Ironically, P. acnes is an obligate anaerobe. Obligate anaerobes do not have superoxide dismutase, and so they die in the presence of oxygen because they cannot deplete the reactive oxygen species that arise as a by-product of oxidation-reduction reactions.

That definitely cleared up some confusions. Cheers.

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Cant trust everything you see on the internet. They claimed that hydrogen peroxide also causes free radicals, but my great grandmother rinsed her mouth with it everyday and she lived to be 100 years old. :ninja:

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So which one is true?? The one that says BP doesnt cause aging or the one that says it doesnt?? I've been to two derms, one said BP doesnt cause aging, one said BP does. I am so confused. In my experience though Bp did give me a few lines :(

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Nice reply, that was a great read. :D

Also, i noticed the products that you're considering. I can only assume they're for red marks and some hyperpigmentation? Have you looked into Retinols?

Thanks :D

I haven't really extensively looked into retinol itself, but from what I know about other retinoids (accutane, tazorac), they increase cell turnover rate, temporarily boost collagen production, and possibly lower sebum production. I will put it on my list of things to try out after the GA/AHA. Getting rid of red marks is quite difficult, but it's fascinating how some solutions work for others and some don't - a testament to the fact that skin is very different from one person to the next.

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*"URGENT BENZOYL PEROXIDE WARNING!*... Benzoyl peroxide generates free radicals in the skin... About two-thirds of the research supports linkage between benzoyl peroxide and skin cancer..."

*"BP is a chemical compound that readily gives up Oxygen. That's why it's used to treat Acne, bacteria doesn't survive in an Oxygen infested Environment. This Oxygen causes Free Radical Damage..."

*"I almost failed chemistry This stuff is so hard to understand lol."

*"if BP was that bad it would'nt be sold without a prescription. there is nothing wrong with BP. however it appears to me thatwebsite eastparkresearch.com is trying to make their product sound like the best thing ever by criticizing BP as like some adveretising strategy."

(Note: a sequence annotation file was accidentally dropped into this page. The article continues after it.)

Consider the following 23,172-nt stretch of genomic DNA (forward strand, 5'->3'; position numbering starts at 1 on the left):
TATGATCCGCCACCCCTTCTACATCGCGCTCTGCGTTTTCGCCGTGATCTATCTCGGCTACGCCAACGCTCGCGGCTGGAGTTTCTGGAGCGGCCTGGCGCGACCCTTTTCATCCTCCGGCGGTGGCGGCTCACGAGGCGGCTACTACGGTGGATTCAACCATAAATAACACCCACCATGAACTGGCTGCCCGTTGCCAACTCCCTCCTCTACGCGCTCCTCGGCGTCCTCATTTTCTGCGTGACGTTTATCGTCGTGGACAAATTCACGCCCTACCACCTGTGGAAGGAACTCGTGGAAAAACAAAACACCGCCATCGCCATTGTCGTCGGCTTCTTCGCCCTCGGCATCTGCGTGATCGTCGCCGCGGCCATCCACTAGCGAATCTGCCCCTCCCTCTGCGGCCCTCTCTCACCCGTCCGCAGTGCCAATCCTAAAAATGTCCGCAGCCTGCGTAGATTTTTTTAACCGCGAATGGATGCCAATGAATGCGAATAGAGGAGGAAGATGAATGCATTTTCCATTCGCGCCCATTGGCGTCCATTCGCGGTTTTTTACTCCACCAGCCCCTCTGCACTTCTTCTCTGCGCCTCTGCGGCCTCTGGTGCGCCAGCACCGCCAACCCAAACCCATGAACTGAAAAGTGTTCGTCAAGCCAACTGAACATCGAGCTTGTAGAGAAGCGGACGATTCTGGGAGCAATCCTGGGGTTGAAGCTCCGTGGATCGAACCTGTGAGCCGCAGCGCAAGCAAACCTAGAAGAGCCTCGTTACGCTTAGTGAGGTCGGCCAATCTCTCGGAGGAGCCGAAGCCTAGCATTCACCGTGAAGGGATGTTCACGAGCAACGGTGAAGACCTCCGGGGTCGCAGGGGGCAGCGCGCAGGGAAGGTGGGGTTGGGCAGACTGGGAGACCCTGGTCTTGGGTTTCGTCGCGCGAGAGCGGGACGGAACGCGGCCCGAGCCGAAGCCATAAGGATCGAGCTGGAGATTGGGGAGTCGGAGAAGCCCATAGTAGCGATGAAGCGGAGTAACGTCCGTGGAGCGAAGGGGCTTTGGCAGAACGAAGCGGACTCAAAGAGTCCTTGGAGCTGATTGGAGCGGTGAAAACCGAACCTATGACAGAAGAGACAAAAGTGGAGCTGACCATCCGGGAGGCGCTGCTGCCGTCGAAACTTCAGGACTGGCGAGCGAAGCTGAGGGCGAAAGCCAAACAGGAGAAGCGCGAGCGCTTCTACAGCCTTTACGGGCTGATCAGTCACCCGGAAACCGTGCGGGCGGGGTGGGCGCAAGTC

*"okay, here's truth: I've said this in other threads, but i'll repeat myself here in somewhat layman terms. Benzoyl peroxide is broken down into oxygen and benzoic acid by our skin cells via an enzyme that resides in the peroxisomes called catalase. Suffice it to say that this enzyme, by the end of the reaction, does NOT produce free radicals of any kind (in this case, you guys are referring to superoxide radicals, or in other words, "free radical oxygens")..." [by "wheresmystar"]

*"hy see free radicals are almost everywhere... in sunlight , zig smoke , when watching TV , walking on a street next to a busy road , bla bla bla... please dont fall into panic ... Thoose free radicals can be stopped when u take Vit.C or drink normal Green or Red Tea..."

*"i have been using BP products for almost a year and a half, and i look fine. And what KKsavas said, free radicals are everywhere. Its not like you can just avoid them completely, then you would just hang around all day in a confined room. and that whole bp causing cancer thing still sounds like bull to me. I havent heard of anyone getting cancer because they used BP for a few years to stop their acne."

*"All I have to say is that it appears "wheresmystar" did not fail chemistry!"

*"That definitely cleared up some confusions. Cheers."

*"Cant trust everything you see on the internet. They claimed that hydrogen peroxide also causes free radicals, but my great grandmother rinsed her mouth with it everyday and she lived to be 100 years old."

*"So which one is true?? The one that says BP doesnt cause aging or the one that says it doesnt?? I've been to two derms, one said BP doesnt cause aging, one said BP does. I am so confused. In my experience though Bp did give me a few lines"

ok, 2 initial disclaimers:

1) i didn't include people's names by their quotes b/c it would've taken up way too much space. but these are all quotes from this thread (and in chronological order), so if you want to go back & read the full posts, they're all there.

2) i also don't write any of the following to offend anyone (though i'm guessing it will offend some, and/or trigger retaliation) -- i write it to be honest, and to encourage ongoing discussion.

so here we go...

just because a person pastes fancy quotations from scientific websites, or presents his/her argument in colorful scientific jargon, it doesn't appoint that person Definitive Authority on the issue. in the BP debate, as well as in the scientific world as a whole, it concerns me when people not only exalt those who employ the grandiose terminology, but simultaneously write off "laypeople's" experiences simply because they don't have specific scientific backgrounds. i have a degree in health from UC berkeley, but that doesn't make me any more capable than anyone else (or less capable, just b/c my degree wasn't in chemistry or biochemistry) of noticing discoloration on my skin, and a cause-and-effect relationship of that discoloration with my use of BP.